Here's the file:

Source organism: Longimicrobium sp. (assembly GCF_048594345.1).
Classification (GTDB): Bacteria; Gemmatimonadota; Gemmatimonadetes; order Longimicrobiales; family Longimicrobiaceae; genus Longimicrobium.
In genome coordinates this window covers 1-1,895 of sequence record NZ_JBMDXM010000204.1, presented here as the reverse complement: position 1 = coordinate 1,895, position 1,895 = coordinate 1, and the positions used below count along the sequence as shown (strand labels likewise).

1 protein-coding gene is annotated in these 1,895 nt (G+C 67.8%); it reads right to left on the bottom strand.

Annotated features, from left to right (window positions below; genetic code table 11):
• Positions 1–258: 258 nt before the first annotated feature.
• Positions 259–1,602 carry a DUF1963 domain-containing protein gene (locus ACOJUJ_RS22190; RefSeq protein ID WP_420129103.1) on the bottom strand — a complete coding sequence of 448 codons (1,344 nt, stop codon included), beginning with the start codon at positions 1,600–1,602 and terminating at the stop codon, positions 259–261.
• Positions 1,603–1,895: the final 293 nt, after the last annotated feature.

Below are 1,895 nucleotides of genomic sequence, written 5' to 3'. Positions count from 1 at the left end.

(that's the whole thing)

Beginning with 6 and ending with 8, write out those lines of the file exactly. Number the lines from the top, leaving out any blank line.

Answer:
• Positions 1–258: 258 nt before the first annotated feature.
• Positions 259–1,602 carry a DUF1963 domain-containing protein gene (locus ACOJUJ_RS22190; RefSeq protein ID WP_420129103.1) on the bottom strand — a complete coding sequence of 448 codons (1,344 nt, stop codon included), beginning with the start codon at positions 1,600–1,602 and terminating at the stop codon, positions 259–261.
• Positions 1,603–1,895: the final 293 nt, after the last annotated feature.